Interstellar Mapping and Acceleration Probe (IMAP)

The Interstellar Mapping and Acceleration Probe (IMAP) mission is a follow-up mission to the Interstellar Boundary Explorer (IBEX) mission. Much larger than its predecessor, IMAP will explore many different aspects of Heliophysics. IMAP is equipped with a suite of 10 instruments designed to chronicle fundamental science about the origin of particles populating interplanetary space, as well as how they interact with one another. Most notably, IMAP will continue the work of IBEX measuring energetic neutral atoms (ENAs) originating at the outer reaches of our solar system, providing high resolution, full-sky ENA maps to help us understand how our solar system interacts with its surroundings. IMAP is expected to launch in 2024, where it will be placed at the L1 point directly between the Earth and the Sun.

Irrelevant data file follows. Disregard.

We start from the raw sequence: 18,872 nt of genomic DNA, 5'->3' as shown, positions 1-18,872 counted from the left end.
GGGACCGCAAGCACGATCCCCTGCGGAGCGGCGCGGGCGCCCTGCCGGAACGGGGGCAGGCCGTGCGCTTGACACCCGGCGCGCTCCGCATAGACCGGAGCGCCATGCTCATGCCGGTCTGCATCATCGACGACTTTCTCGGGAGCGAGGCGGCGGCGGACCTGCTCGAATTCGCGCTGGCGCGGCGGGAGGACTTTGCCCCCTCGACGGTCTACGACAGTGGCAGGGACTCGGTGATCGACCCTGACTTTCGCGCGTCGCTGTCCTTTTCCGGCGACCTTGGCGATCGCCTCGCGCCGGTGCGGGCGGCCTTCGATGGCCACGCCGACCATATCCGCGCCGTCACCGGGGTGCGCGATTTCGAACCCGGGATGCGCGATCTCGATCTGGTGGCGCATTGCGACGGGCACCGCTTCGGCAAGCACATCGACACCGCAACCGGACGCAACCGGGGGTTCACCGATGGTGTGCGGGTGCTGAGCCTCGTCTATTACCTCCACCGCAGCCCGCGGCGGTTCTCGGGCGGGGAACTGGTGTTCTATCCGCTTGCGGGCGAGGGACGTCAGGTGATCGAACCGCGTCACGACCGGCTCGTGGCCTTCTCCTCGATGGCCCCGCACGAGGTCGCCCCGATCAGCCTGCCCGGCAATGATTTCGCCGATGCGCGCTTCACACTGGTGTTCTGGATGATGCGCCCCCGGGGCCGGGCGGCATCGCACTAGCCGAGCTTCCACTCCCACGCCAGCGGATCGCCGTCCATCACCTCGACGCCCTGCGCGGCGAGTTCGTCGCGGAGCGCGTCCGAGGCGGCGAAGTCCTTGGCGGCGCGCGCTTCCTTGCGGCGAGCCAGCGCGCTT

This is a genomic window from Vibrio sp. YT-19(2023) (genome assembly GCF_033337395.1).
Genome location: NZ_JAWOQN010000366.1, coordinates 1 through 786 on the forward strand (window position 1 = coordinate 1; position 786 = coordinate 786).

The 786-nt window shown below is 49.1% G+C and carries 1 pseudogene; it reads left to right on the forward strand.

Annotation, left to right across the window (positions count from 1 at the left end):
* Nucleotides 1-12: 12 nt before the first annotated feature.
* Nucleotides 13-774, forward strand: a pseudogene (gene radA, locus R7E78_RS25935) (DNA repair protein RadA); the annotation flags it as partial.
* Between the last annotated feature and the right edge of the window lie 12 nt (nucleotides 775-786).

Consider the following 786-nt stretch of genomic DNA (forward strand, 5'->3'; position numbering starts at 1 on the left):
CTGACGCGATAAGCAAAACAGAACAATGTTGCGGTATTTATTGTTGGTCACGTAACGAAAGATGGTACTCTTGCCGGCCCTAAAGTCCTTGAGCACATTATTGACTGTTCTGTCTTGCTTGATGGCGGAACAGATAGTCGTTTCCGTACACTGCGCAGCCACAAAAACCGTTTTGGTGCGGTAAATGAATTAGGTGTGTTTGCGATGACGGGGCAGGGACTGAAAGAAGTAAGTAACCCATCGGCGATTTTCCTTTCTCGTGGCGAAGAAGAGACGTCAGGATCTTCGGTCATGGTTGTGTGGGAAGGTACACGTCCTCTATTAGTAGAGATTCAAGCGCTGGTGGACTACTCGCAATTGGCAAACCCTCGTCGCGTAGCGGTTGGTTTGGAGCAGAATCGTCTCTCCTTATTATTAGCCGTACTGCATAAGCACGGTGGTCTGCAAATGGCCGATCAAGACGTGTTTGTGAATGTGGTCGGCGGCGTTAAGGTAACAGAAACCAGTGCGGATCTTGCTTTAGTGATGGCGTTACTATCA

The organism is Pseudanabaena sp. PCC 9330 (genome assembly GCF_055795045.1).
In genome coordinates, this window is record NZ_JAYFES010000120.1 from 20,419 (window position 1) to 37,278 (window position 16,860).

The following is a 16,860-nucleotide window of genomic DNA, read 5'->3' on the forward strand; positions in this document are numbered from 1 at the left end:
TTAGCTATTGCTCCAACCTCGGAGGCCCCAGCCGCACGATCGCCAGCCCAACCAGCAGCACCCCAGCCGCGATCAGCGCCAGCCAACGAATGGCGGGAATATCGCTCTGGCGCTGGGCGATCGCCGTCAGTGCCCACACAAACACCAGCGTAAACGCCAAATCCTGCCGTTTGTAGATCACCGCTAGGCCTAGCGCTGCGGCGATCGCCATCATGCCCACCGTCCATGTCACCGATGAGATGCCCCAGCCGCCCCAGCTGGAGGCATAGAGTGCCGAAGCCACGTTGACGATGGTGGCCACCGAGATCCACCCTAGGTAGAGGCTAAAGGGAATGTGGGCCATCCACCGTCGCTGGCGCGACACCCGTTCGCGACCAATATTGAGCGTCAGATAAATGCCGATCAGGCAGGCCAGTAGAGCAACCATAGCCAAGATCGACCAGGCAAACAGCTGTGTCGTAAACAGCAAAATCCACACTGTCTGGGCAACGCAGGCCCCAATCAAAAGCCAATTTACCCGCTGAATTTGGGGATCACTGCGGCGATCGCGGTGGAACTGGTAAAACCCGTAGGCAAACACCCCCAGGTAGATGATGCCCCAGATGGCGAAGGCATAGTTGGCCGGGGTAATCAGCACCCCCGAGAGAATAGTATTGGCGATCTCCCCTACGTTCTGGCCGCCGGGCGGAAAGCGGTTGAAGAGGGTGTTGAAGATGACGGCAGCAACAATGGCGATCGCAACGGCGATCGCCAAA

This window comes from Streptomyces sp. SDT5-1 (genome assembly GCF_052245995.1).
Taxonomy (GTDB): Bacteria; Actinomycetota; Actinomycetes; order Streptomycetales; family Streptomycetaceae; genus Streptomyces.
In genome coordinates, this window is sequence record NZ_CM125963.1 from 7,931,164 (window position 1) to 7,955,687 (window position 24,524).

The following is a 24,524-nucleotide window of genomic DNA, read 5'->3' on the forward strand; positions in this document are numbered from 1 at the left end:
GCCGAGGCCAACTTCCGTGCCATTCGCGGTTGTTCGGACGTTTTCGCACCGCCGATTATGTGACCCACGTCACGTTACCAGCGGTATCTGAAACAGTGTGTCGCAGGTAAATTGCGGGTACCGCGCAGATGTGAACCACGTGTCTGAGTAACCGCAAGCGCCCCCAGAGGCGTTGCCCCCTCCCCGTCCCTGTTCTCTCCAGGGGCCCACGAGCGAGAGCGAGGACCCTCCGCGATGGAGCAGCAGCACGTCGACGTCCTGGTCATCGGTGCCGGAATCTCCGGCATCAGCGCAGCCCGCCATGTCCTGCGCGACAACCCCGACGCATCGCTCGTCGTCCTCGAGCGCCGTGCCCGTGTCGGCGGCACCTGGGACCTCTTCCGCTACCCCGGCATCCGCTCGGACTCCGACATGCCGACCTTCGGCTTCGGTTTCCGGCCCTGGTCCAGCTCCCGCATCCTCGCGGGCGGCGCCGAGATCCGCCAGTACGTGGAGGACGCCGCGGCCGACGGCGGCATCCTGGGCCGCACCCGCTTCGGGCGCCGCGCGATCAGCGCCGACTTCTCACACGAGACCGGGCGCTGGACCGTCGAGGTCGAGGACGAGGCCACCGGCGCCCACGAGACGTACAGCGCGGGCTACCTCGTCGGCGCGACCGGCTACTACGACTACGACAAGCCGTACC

Here at SwRI, we are developing and building the Compact Dual Ion Composition Experiment (CoDICE) instrument onboard IMAP. CoDICE is currently in the design and build phase, and it will be critical in determining the composition of the local interstellar medium as well as the acceleration mechanisms behind the high-energy tail of the solar wind.